09, May, 2016 @12:41 PM

Article image
Louis Theroux to make second Jimmy Savile documentary for BBC
Film-maker to revisit subject after 15 years to examine how the former Top of the Pops presenter was able to hide his crimes

Kevin Rawlinson

03, Nov, 2015 @12:54 PM

Article image
‘I liked Jimmy Savile,’ admits Louis Theroux on Desert Island Discs
The film-maker is ‘confused’ over how he found the sex abuser likeable and says the experience darkened his view of the world

Vanessa Thorpe

12, May, 2019 @8:00 AM

Article image
Louis Theroux: 'I worried I might be mansplaining motherhood'
As he tackles one of his most harrowing subjects yet, the documentary-maker talks about parenting, psychosis – and his secret beard

Gwilym Mumford

08, May, 2019 @2:59 PM

Article image
Louis Theroux: Savile review – from awkward to seriously uncomfortable … and extraordinary
Theroux sets out to explain how he, and everyone else, failed to uncover Savile’s rape and child abuse in a brave, bold and honest film

Sam Wollaston

02, Oct, 2016 @9:15 PM

Article image
Louis Theroux: Selling Sex review – employment, empowerment or exploitation?
With the sex economy booming, Theroux sensitively shadowed three women at its coalface – from a hard-up student to a woman married for 44 years

Lucy Mangan

12, Jan, 2020 @10:00 PM

Article image
Louis Theroux: Life on the Edge review – 25 years of oddball odysseys
This new four-part series sees the documentary maker revisit the highlights of his long and varied career, from cornering hucksters to run-ins with neo-Nazis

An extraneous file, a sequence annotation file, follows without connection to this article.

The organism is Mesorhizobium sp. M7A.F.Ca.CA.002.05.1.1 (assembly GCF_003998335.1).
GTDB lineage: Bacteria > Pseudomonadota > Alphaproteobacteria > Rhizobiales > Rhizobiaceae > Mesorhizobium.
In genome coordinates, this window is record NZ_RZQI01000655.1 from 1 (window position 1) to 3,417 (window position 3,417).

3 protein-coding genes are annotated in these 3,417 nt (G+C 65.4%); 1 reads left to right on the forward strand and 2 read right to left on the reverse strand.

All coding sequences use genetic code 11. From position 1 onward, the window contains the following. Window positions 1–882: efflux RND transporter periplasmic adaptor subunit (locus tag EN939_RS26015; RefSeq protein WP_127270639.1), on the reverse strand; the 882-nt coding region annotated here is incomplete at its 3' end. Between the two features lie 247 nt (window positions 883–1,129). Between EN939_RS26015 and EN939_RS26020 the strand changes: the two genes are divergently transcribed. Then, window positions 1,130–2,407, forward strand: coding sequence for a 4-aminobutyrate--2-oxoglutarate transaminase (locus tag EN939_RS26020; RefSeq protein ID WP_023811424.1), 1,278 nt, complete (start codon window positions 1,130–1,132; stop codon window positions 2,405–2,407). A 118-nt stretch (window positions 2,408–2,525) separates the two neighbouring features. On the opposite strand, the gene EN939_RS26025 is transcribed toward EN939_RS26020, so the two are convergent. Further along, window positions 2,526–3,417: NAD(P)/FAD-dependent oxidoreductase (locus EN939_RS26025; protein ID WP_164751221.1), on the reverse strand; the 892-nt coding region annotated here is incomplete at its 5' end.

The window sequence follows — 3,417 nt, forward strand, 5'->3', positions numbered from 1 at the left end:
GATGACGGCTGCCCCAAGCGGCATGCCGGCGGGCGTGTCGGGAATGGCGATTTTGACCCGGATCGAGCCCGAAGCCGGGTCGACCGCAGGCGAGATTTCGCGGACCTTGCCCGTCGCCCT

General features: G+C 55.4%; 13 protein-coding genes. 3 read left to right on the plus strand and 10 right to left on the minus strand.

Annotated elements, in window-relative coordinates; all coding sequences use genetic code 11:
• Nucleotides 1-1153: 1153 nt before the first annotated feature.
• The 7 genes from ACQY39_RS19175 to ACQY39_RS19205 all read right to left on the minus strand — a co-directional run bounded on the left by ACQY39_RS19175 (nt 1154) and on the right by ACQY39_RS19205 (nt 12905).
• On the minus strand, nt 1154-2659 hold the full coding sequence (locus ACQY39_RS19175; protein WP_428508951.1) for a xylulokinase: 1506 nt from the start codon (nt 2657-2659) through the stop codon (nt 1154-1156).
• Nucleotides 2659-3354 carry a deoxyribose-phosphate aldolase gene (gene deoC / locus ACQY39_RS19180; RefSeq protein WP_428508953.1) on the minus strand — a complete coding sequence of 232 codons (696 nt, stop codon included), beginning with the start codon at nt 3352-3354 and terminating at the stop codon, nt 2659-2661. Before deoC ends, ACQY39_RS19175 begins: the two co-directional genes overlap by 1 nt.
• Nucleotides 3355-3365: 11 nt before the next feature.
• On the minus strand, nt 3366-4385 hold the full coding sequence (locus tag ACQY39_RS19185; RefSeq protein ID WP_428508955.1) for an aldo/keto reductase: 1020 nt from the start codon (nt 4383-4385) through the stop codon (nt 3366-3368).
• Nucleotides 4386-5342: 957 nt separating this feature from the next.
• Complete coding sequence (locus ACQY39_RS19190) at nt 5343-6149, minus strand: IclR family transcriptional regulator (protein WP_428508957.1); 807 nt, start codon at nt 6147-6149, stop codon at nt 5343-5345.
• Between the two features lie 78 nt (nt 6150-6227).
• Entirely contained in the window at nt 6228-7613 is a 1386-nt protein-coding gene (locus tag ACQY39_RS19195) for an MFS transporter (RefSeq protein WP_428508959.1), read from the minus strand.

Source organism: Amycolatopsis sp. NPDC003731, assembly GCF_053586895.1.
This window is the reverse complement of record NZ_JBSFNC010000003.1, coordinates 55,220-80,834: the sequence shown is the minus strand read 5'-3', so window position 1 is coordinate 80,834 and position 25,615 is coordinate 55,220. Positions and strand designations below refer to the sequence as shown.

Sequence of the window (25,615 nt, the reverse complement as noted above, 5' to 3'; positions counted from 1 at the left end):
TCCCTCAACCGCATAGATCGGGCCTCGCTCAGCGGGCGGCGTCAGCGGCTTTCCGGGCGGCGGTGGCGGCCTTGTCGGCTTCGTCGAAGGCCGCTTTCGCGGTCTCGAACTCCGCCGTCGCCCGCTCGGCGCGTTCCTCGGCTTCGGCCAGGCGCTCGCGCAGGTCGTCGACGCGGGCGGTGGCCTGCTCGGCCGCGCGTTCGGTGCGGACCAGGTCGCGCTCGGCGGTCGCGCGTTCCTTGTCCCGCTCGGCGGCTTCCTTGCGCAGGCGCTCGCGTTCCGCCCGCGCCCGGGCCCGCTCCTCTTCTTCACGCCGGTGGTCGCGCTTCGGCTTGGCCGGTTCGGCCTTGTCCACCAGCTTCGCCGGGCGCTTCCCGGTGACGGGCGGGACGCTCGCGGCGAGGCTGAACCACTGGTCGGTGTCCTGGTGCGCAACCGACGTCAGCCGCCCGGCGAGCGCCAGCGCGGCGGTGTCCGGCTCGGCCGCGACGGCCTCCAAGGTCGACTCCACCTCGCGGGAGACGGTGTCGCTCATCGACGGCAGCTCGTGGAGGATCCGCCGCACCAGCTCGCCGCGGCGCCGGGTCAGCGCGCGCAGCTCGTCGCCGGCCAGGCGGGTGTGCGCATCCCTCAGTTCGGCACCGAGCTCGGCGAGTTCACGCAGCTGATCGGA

Lucy Mangan

06, Sep, 2020 @9:00 PM

Article image
Louis Theroux: Surviving America’s Most Hated Family review – a deeply uncomfortable watch
This follow-up film about the supremely intolerant Westboro Baptist church finds plenty to be outraged by, but it also veers into exploitation

Lucy Mangan

14, Jul, 2019 @9:00 PM

Article image
Mothers on the Edge review – Louis Theroux, more perturbed than ever before
This fascinating documentary explores a rare and woefully little known phenomenon of new motherhood – and leads Theroux to interrogate himself

Lucy Mangan

12, May, 2019 @9:01 PM

Article image
Louis Theroux: The Night in Question review – an incendiary look at campus rape
Theroux is, as ever, compelling in this exploration of sexual assault on US college campuses. But this was a troubling and problematic film

Chitra Ramaswamy

04, Mar, 2019 @10:00 PM